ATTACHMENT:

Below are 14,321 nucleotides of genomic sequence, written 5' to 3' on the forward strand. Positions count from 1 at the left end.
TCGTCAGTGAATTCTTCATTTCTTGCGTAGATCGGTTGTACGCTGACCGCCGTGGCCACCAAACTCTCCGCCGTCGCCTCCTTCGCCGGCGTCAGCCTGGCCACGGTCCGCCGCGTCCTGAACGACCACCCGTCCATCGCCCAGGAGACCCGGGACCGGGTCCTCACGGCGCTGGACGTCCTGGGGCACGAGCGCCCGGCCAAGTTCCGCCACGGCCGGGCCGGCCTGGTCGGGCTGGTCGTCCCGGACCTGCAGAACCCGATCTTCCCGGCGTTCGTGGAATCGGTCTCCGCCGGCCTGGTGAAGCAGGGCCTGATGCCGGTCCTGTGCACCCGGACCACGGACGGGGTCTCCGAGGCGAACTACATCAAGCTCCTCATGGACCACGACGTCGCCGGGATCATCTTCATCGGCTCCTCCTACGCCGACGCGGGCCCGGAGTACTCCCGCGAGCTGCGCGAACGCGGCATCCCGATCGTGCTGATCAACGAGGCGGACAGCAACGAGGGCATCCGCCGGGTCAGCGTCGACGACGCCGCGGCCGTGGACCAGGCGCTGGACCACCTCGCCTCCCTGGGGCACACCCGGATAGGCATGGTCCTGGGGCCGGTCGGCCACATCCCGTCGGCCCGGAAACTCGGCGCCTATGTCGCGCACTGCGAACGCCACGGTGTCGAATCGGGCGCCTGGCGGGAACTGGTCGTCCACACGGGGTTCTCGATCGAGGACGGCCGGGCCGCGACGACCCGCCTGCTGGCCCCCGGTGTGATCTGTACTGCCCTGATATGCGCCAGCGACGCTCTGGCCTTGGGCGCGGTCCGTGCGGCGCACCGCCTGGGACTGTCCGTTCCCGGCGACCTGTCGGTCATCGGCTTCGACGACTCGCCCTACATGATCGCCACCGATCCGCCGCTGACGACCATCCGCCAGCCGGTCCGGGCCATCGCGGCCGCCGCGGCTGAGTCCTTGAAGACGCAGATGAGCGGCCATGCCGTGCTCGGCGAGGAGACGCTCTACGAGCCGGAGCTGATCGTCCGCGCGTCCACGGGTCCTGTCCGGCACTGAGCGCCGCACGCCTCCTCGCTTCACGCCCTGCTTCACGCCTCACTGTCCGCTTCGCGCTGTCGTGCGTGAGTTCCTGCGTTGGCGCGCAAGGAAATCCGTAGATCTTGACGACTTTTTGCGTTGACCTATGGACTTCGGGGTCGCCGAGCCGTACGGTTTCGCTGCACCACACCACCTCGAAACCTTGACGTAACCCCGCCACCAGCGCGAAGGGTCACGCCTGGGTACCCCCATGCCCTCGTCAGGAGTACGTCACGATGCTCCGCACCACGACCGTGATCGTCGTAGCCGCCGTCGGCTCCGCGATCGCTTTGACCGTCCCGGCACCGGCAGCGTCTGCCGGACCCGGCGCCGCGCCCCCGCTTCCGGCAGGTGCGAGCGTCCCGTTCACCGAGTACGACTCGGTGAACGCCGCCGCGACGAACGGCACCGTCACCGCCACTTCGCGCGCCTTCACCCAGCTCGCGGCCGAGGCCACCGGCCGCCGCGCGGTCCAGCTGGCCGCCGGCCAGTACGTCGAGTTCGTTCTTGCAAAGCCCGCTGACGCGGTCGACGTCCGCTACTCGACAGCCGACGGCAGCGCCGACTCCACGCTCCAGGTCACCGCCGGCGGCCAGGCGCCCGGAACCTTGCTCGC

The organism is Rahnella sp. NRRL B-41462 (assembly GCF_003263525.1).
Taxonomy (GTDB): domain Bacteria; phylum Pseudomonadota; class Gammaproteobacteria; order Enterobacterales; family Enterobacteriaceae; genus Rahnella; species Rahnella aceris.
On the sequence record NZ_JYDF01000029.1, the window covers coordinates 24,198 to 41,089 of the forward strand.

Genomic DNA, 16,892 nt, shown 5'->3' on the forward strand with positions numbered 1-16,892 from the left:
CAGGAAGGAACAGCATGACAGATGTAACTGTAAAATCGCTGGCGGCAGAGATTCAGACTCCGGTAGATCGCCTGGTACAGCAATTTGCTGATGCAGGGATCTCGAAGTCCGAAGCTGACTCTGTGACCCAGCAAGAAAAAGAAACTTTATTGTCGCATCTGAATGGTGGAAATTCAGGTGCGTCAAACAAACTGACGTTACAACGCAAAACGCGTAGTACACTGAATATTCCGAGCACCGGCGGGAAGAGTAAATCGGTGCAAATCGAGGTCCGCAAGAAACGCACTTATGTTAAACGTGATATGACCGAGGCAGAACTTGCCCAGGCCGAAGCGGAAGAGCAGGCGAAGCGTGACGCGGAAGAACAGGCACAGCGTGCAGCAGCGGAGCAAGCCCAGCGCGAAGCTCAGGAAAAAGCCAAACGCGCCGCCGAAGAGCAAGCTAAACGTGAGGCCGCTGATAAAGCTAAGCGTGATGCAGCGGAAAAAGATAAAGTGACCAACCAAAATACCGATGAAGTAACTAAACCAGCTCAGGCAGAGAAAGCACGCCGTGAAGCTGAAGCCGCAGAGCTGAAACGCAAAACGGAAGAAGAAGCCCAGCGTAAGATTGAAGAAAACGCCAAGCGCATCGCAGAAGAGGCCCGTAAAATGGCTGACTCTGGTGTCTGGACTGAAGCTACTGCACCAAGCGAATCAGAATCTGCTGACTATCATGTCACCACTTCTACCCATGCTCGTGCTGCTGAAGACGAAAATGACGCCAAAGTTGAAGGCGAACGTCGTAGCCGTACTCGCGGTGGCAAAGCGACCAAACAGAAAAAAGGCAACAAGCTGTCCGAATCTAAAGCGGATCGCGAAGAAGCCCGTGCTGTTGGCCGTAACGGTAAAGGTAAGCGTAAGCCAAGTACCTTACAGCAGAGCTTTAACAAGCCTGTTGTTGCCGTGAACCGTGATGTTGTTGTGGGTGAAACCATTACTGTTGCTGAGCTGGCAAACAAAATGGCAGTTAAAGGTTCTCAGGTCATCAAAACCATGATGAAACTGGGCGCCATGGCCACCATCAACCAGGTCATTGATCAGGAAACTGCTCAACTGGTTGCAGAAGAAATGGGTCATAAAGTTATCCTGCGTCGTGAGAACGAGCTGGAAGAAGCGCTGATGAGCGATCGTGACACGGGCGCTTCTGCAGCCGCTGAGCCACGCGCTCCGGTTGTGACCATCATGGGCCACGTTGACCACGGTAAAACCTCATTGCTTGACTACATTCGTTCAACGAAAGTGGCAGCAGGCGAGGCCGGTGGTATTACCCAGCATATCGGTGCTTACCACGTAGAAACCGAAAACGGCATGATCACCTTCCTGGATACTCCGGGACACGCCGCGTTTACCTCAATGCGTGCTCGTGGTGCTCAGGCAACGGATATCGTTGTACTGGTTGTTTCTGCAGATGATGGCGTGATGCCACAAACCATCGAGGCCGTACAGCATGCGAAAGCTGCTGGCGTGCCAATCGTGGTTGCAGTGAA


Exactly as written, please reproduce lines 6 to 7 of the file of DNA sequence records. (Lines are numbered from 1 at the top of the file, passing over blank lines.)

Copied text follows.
Genomic DNA, 16,892 nt, shown 5'->3' on the forward strand with positions numbered 1-16,892 from the left:
CAGGAAGGAACAGCATGACAGATGTAACTGTAAAATCGCTGGCGGCAGAGATTCAGACTCCGGTAGATCGCCTGGTACAGCAATTTGCTGATGCAGGGATCTCGAAGTCCGAAGCTGACTCTGTGACCCAGCAAGAAAAAGAAACTTTATTGTCGCATCTGAATGGTGGAAATTCAGGTGCGTCAAACAAACTGACGTTACAACGCAAAACGCGTAGTACACTGAATATTCCGAGCACCGGCGGGAAGAGTAAATCGGTGCAAATCGAGGTCCGCAAGAAACGCACTTATGTTAAACGTGATATGACCGAGGCAGAACTTGCCCAGGCCGAAGCGGAAGAGCAGGCGAAGCGTGACGCGGAAGAACAGGCACAGCGTGCAGCAGCGGAGCAAGCCCAGCGCGAAGCTCAGGAAAAAGCCAAACGCGCCGCCGAAGAGCAAGCTAAACGTGAGGCCGCTGATAAAGCTAAGCGTGATGCAGCGGAAAAAGATAAAGTGACCAACCAAAATACCGATGAAGTAACTAAACCAGCTCAGGCAGAGAAAGCACGCCGTGAAGCTGAAGCCGCAGAGCTGAAACGCAAAACGGAAGAAGAAGCCCAGCGTAAGATTGAAGAAAACGCCAAGCGCATCGCAGAAGAGGCCCGTAAAATGGCTGACTCTGGTGTCTGGACTGAAGCTACTGCACCAAGCGAATCAGAATCTGCTGACTATCATGTCACCACTTCTACCCATGCTCGTGCTGCTGAAGACGAAAATGACGCCAAAGTTGAAGGCGAACGTCGTAGCCGTACTCGCGGTGGCAAAGCGACCAAACAGAAAAAAGGCAACAAGCTGTCCGAATCTAAAGCGGATCGCGAAGAAGCCCGTGCTGTTGGCCGTAACGGTAAAGGTAAGCGTAAGCCAAGTACCTTACAGCAGAGCTTTAACAAGCCTGTTGTTGCCGTGAACCGTGATGTTGTTGTGGGTGAAACCATTACTGTTGCTGAGCTGGCAAACAAAATGGCAGTTAAAGGTTCTCAGGTCATCAAAACCATGATGAAACTGGGCGCCATGGCCACCATCAACCAGGTCATTGATCAGGAAACTGCTCAACTGGTTGCAGAAGAAATGGGTCATAAAGTTATCCTGCGTCGTGAGAACGAGCTGGAAGAAGCGCTGATGAGCGATCGTGACACGGGCGCTTCTGCAGCCGCTGAGCCACGCGCTCCGGTTGTGACCATCATGGGCCACGTTGACCACGGTAAAACCTCATTGCTTGACTACATTCGTTCAACGAAAGTGGCAGCAGGCGAGGCCGGTGGTATTACCCAGCATATCGGTGCTTACCACGTAGAAACCGAAAACGGCATGATCACCTTCCTGGATACTCCGGGACACGCCGCGTTTACCTCAATGCGTGCTCGTGGTGCTCAGGCAACGGATATCGTTGTACTGGTTGTTTCTGCAGATGATGGCGTGATGCCACAAACCATCGAGGCCGTACAGCATGCGAAAGCTGCTGGCGTGCCAATCGTGGTTGCAGTGAA